By Tom Sietsema
Sunday, May 18, 2013
Then: Tradition reigns(2007)
Again: Tradition with a twist
Dinner at Makoto, more than two decades old, is a tutorial in Japanese culture. After exchanging your shoes for slippers in the small foyer, women in colorful samui show you to one of only 25 seats in a room the width of a train car. Diners make only a few choices on the $70 eight- to 10-course menu, which is otherwise determined by the cooks, partially visible behind the red curtains at the wooden counter, my preferred landing spot.
A nest of thin somen noodles decorated with pickled cherry blossoms, green beans and mountain vegetables makes a cool and refreshing introduction. A showier platter brings together smoky eggplant with some bite from leek blossom, a large scallop sparkling with orange fish roe, mussels that hint of anchovy in a mince of vegetables and a slender slice of salmon garnished with chive stem. Feel free to take a photograph, but one of the house rules is no cellphone calls. (The site also bans shorts and excessive cologne or perfume.)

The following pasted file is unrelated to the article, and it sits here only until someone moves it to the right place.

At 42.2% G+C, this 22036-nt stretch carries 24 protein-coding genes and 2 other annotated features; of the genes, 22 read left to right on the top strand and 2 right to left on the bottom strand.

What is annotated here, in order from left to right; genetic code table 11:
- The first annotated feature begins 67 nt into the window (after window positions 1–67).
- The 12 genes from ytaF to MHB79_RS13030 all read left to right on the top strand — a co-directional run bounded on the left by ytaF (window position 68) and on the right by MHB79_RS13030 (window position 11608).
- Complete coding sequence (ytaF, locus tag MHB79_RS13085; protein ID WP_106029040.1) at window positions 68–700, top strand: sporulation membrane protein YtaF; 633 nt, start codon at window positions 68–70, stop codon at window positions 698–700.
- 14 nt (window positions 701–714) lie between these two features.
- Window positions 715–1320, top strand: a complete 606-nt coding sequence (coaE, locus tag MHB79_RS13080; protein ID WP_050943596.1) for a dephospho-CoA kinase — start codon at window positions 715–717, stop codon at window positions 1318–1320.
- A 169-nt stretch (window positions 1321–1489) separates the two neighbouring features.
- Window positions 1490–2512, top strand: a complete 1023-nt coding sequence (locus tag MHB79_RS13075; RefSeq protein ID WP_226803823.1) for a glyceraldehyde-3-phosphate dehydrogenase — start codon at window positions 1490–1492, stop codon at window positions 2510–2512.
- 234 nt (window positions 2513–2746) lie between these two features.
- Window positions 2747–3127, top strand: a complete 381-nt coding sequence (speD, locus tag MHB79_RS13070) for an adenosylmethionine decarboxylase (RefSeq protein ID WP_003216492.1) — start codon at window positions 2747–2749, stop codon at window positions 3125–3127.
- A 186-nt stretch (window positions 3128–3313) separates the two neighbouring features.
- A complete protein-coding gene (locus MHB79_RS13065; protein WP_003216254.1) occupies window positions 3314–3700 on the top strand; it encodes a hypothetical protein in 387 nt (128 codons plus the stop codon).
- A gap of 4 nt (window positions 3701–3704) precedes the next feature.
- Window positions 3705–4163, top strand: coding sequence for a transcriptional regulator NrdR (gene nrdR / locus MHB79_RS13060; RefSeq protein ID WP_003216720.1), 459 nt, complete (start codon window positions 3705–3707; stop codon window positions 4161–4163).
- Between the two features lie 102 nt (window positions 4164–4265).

Fresh soft-shell crabs are rolled in rice cracker crumbs and fried to a golden crackle. "You can eat it with your fingers," a hostess coaches, motioning to the trio of seasoned salts on the plate that only excite the pleasure of the nubby seafood pieces. There's a choice of grilled fish; black cod with miso sauce is fabulous. Served near the end of the feast, sushi is as you wish it were everywhere: perfect pillows of rice matched with perfect cuts of fish, maybe local rockfish. The intimacy of the setting means the servers are never more than a few feet away from whatever you need. The hyper-attention is either welcome or annoying.
Jazz plays softly in the background. Head chef Gene Itoh, son of the longtime owner, thinks the music adds "a little bit different flavor" to the experience and encourages his kitchen colleagues to be more creative. Rock on, man.